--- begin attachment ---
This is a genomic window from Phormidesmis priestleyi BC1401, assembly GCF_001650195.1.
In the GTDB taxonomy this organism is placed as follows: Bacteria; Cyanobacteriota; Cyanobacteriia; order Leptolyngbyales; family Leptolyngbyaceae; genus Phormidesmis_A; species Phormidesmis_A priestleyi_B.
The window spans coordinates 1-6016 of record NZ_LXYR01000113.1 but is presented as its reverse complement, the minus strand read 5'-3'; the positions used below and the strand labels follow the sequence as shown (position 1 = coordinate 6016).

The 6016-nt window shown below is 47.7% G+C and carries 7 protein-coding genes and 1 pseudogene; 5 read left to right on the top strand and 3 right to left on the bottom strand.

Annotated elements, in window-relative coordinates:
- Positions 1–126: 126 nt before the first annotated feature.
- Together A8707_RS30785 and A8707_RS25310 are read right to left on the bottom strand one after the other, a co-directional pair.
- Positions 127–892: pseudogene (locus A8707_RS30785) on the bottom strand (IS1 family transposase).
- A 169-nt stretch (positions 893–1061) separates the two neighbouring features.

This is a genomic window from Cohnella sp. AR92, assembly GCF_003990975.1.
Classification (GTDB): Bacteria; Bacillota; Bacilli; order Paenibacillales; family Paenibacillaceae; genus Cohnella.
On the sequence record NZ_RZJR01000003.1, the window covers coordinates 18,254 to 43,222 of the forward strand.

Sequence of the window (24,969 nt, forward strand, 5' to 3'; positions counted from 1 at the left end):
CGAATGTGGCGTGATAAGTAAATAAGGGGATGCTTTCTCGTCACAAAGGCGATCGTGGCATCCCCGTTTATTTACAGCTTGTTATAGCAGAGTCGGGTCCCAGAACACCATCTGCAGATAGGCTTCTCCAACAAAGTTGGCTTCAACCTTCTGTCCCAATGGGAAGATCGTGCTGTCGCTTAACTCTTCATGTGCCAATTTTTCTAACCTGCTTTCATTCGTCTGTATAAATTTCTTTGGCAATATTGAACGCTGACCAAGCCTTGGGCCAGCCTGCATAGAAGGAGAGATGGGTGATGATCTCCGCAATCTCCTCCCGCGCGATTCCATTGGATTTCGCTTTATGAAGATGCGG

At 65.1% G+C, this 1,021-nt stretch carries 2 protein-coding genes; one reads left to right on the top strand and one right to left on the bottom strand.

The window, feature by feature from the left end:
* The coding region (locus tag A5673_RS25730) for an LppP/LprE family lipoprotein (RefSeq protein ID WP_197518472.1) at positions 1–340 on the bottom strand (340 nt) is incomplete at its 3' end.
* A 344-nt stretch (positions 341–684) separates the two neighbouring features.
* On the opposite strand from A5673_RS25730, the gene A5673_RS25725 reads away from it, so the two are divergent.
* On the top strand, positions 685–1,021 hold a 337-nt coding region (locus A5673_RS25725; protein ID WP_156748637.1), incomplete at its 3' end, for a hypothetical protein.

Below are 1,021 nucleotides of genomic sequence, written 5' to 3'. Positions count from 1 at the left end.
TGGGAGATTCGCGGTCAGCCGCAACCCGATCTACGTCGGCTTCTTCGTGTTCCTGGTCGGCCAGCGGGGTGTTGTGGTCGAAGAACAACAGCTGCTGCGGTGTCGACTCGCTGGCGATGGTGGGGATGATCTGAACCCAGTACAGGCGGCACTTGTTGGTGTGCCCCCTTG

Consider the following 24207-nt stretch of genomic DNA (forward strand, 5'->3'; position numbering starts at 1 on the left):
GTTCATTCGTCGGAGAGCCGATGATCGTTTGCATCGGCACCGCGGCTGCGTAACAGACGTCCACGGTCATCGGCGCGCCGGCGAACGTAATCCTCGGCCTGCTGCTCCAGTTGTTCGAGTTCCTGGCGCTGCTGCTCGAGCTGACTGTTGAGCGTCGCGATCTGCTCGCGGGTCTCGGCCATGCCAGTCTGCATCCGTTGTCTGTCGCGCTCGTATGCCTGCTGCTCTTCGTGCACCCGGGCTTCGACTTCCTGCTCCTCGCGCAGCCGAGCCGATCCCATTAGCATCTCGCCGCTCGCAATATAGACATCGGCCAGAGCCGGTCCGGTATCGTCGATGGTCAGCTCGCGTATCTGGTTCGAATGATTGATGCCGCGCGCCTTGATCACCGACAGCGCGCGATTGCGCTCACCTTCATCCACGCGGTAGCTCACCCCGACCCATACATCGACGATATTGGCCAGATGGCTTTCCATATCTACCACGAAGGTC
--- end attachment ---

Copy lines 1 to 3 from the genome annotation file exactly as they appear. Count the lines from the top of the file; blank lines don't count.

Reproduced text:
This is a genomic window from Phormidesmis priestleyi BC1401, assembly GCF_001650195.1.
In the GTDB taxonomy this organism is placed as follows: Bacteria; Cyanobacteriota; Cyanobacteriia; order Leptolyngbyales; family Leptolyngbyaceae; genus Phormidesmis_A; species Phormidesmis_A priestleyi_B.
The window spans coordinates 1-6016 of record NZ_LXYR01000113.1 but is presented as its reverse complement, the minus strand read 5'-3'; the positions used below and the strand labels follow the sequence as shown (position 1 = coordinate 6016).